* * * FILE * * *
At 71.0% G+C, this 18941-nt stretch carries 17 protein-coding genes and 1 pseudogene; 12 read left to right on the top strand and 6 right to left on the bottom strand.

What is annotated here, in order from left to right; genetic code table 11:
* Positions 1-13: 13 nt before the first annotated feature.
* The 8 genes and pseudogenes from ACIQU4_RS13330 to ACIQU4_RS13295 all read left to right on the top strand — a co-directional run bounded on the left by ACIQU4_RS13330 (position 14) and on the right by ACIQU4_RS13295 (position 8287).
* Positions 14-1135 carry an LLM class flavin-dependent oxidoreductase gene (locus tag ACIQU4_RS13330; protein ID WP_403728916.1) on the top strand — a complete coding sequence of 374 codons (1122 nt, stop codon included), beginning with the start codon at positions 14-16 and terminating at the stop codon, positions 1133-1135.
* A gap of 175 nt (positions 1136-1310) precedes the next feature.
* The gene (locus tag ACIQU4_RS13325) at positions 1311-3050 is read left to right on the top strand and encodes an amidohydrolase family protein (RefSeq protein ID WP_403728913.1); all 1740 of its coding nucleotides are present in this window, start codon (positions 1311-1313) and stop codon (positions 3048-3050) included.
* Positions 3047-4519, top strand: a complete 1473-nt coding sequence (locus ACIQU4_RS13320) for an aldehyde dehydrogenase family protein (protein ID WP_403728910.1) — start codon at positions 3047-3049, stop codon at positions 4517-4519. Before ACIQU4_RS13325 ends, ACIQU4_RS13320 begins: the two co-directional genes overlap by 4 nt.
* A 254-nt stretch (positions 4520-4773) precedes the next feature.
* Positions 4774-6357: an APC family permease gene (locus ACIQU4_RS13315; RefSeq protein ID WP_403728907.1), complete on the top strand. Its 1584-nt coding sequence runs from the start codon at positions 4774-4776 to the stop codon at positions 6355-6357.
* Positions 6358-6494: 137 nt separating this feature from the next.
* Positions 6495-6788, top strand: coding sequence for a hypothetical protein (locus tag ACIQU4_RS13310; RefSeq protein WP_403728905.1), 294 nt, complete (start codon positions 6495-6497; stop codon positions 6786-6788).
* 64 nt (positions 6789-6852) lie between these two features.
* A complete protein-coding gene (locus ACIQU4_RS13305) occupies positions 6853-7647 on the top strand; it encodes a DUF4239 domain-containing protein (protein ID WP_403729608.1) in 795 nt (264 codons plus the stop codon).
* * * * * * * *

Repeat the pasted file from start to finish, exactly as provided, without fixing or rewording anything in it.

At 71.0% G+C, this 18941-nt stretch carries 17 protein-coding genes and 1 pseudogene; 12 read left to right on the top strand and 6 right to left on the bottom strand.

What is annotated here, in order from left to right; genetic code table 11:
* Positions 1-13: 13 nt before the first annotated feature.
* The 8 genes and pseudogenes from ACIQU4_RS13330 to ACIQU4_RS13295 all read left to right on the top strand — a co-directional run bounded on the left by ACIQU4_RS13330 (position 14) and on the right by ACIQU4_RS13295 (position 8287).
* Positions 14-1135 carry an LLM class flavin-dependent oxidoreductase gene (locus tag ACIQU4_RS13330; protein ID WP_403728916.1) on the top strand — a complete coding sequence of 374 codons (1122 nt, stop codon included), beginning with the start codon at positions 14-16 and terminating at the stop codon, positions 1133-1135.
* A gap of 175 nt (positions 1136-1310) precedes the next feature.
* The gene (locus tag ACIQU4_RS13325) at positions 1311-3050 is read left to right on the top strand and encodes an amidohydrolase family protein (RefSeq protein ID WP_403728913.1); all 1740 of its coding nucleotides are present in this window, start codon (positions 1311-1313) and stop codon (positions 3048-3050) included.
* Positions 3047-4519, top strand: a complete 1473-nt coding sequence (locus ACIQU4_RS13320) for an aldehyde dehydrogenase family protein (protein ID WP_403728910.1) — start codon at positions 3047-3049, stop codon at positions 4517-4519. Before ACIQU4_RS13325 ends, ACIQU4_RS13320 begins: the two co-directional genes overlap by 4 nt.
* A 254-nt stretch (positions 4520-4773) precedes the next feature.
* Positions 4774-6357: an APC family permease gene (locus ACIQU4_RS13315; RefSeq protein ID WP_403728907.1), complete on the top strand. Its 1584-nt coding sequence runs from the start codon at positions 4774-4776 to the stop codon at positions 6355-6357.
* Positions 6358-6494: 137 nt separating this feature from the next.
* Positions 6495-6788, top strand: coding sequence for a hypothetical protein (locus tag ACIQU4_RS13310; RefSeq protein WP_403728905.1), 294 nt, complete (start codon positions 6495-6497; stop codon positions 6786-6788).
* 64 nt (positions 6789-6852) lie between these two features.
* A complete protein-coding gene (locus ACIQU4_RS13305) occupies positions 6853-7647 on the top strand; it encodes a DUF4239 domain-containing protein (protein ID WP_403729608.1) in 795 nt (264 codons plus the stop codon).